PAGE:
Mannur receives mentorship award from Association for Asian American Studies

Anita MannurAnita Mannur, associate professor of English and Asian/Asian American Studies, is the 2019 recipient of the Excellence in Mentorship Award from the Association for Asian American Studies (AAAS).

"The most meaningful thing about this award is that it comes from an organization I feel honored to be a part of, but also that it comes from my students," Mannur said. "I'm just so incredibly proud of all of their achievements and it brings me joy to think that I was able to make a difference in their lives."

Mannur has been involved with AAAS for 20 years, serving as regional representative for the Midwest from 2009-2011. She values the support she received during the early stages of her career from senior colleagues in the organization. But she also remembers the difficult times for her as a graduate student and young academic.

"I'm committed to mentoring because I care about the profession and I care about the people who are the future of the profession. We all do better when we feel valued and we feel heard. I did not always feel valued or heard during the early stages of my career and I strive to do my part to ensure that no one else feels that way."

Mannur, a third generation teacher and second generation university professor, is familiar with the academic world and the privilege of that positionality, but also aware "that academia has its rules and idiosyncrasies and that some people–particularly first generation and students of color–don't know the unwritten rules. I am one of the few women of color who has 'made it' in this world and I strive wherever possible to share my experiences–positive and negative–to help others who don't know how to navigate this world."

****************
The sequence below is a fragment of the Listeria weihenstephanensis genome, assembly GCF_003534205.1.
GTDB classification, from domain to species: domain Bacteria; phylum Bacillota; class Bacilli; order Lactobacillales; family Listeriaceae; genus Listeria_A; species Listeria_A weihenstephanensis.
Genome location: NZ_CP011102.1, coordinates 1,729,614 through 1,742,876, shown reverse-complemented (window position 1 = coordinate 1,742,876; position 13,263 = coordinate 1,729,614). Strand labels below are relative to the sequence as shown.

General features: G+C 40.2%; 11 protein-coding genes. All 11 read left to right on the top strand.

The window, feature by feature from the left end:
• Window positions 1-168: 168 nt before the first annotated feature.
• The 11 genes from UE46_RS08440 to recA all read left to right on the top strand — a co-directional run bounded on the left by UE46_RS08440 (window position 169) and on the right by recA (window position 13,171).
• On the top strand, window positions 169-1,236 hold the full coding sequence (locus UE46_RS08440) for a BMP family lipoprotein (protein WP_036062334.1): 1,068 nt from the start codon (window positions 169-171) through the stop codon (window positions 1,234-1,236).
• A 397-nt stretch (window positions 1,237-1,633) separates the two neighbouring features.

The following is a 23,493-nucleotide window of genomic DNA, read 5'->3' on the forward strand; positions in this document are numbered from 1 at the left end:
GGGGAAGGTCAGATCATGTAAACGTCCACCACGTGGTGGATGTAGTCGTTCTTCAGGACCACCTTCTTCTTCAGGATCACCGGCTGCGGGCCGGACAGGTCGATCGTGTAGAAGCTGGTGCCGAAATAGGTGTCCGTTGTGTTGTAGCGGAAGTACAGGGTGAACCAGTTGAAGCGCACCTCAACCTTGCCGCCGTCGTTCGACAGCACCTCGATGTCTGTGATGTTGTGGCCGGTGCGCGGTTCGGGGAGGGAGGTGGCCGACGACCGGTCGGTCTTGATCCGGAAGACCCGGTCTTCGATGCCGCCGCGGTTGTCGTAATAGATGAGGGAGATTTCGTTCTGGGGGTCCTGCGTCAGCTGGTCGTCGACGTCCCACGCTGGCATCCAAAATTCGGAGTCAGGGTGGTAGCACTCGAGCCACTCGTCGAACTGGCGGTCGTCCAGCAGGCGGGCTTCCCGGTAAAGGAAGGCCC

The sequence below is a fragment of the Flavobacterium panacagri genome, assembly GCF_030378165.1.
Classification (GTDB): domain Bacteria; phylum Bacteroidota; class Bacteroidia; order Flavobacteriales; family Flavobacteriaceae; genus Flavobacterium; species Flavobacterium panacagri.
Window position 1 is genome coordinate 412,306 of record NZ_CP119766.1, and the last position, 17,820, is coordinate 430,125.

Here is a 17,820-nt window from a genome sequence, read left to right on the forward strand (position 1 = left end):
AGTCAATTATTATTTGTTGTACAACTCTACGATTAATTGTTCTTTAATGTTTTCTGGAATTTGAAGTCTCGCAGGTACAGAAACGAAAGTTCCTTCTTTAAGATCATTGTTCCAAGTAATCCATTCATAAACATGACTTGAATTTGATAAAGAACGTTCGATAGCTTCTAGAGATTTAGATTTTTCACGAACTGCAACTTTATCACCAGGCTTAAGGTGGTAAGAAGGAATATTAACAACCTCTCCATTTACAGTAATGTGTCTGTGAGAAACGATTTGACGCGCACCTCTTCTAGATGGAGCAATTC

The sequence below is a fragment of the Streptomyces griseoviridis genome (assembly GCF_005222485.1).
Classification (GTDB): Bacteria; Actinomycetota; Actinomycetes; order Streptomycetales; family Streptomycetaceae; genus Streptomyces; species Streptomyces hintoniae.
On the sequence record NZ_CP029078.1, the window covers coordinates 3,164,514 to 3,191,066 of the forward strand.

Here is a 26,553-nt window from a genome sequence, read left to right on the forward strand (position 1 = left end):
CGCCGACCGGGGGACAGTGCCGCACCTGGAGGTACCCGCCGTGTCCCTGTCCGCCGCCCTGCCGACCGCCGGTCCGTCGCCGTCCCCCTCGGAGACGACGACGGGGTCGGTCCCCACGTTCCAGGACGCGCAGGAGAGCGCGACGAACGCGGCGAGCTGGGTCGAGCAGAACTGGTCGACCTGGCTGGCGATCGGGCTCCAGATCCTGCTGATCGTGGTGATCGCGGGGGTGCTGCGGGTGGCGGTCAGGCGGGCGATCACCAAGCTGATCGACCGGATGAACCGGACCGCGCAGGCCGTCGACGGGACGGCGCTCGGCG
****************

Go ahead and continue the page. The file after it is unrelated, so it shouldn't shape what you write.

Guiding junior colleagues of color is one of the ways Mannur gives back.  

"I have served as an official mentor for a couple of people. Both of them are incredibly brilliant scholars and teachers from whom I've learned a lot and I care very much about making them feel that they are valued and can thrive both in the department and at Miami." 

But Mannur emphasizes that mentoring isn’t about cheerleading. The work is much more nuanced.

"While I believe in uplifting students, I am also not the kind of person who will sugarcoat things for you," Mannur said. "I'm not interested in being popular but I am interested in seeing people succeed. I also know that mentoring is about asking the hard questions and not always about trying to be a friend."

For Mannur, mentorship extends beyond graduation and beyond Miami:

"I've been fortunate to work with some incredible undergraduate students, graduate students, VAPs and junior faculty at Miami. There are students who I worked with who are now teachers and professors working with their own students. Helping my students work towards their degrees, developing a professional portfolio for going on the job market but then also staying in touch with them after they land their first job is something I try to do, whenever possible."